Makar Dwar, facing gate 12 of the old Parliament House, pays homage to the legendary sea creature, often seen in Hindu and Buddhist monuments. It is associated with protectors.
Ashwa Dwar, named after the Sanskrit word for horse, represents power, strength, and courage.
A Foucault pendulum hangs from the ceiling of the Central Foyer. It is the largest of its kind in India and symbolises India's connection with the vast cosmos.
The Lok Sabha Hall and Rajya Sabha Hall embody the Peacock, India's national bird, and the Lotus, the national flower, respectively. The new complex also utilises sustainable materials such as sandstone, commonly found in Indian architecture. The installation of Sengol, symbolising power transfer, pays homage to India's historic journey towards self-governance.Additionally, artistic galleries showcase India’s rich traditional crafts and arts.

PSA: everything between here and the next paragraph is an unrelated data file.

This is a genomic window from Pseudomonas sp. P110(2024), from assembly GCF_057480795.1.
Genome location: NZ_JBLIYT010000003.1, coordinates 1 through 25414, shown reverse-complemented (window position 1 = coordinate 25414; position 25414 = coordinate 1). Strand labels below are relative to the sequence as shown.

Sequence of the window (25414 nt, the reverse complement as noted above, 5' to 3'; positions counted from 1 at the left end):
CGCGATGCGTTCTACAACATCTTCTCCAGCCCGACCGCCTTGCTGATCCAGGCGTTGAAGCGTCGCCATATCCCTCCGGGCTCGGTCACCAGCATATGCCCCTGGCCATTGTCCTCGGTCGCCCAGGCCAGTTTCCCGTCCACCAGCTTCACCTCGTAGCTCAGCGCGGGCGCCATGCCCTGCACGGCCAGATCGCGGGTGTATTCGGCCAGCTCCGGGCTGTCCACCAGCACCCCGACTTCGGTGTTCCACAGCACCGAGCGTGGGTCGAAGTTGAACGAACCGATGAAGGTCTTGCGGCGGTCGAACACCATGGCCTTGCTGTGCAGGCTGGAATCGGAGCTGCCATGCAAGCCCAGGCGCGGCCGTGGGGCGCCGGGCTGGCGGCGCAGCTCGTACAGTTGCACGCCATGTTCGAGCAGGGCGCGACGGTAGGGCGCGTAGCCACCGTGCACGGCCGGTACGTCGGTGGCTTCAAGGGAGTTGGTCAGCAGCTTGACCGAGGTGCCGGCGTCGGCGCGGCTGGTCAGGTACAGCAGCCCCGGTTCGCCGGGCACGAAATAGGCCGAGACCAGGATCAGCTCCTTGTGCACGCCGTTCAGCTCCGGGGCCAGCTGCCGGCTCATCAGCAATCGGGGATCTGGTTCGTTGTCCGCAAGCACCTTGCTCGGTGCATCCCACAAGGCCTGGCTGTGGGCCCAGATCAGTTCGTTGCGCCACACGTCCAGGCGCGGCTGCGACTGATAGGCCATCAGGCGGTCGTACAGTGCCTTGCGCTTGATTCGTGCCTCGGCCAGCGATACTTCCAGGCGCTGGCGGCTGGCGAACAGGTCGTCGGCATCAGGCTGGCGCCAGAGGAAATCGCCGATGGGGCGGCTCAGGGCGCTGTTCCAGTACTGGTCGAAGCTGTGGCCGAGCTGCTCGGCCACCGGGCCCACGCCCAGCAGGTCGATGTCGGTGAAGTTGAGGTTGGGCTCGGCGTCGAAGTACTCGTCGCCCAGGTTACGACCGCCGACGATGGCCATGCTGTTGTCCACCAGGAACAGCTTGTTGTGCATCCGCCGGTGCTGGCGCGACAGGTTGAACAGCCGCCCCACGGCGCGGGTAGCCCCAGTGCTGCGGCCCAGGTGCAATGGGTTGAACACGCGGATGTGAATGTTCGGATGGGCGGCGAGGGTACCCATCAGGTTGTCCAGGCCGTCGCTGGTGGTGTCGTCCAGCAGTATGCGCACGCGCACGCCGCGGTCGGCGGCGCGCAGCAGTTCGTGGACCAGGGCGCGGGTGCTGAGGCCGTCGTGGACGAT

Timeline of events
We have compiled the events leading up to the foundation of the new Parliament building below:Credit: Photo by PIB / AFP
Significance of the new Parliament building for India?
The new Parliament building holds immense significance for India on various fronts. It symbolises India's growing power on the global stage, characterised by its large, modern, and sustainable design. The New Parliament will also offer parliamentarians a more efficient and effective workspace and enhance their productivity.
Top Facts about the new parliament building
The new building is triangular, which symbolises sacred geometry in religions. It's designed to harmonise with the old Parliament building and will function as part of one complex, per architect Bimal Patel's vision.
The new building is environmentally friendly and aims for a 30 percent reduction in electricity consumption compared to the old one. It features rainwater harvesting, water recycling, and a space-efficient design, with a lifespan of 150 years, as per the Ministry of Housing and Urban Affairs.
All records, including house proceedings and business-related matters, are digitised to align with the new Parliament's eco-friendly approach. Additionally, the use of tablets and iPads will become commonplace.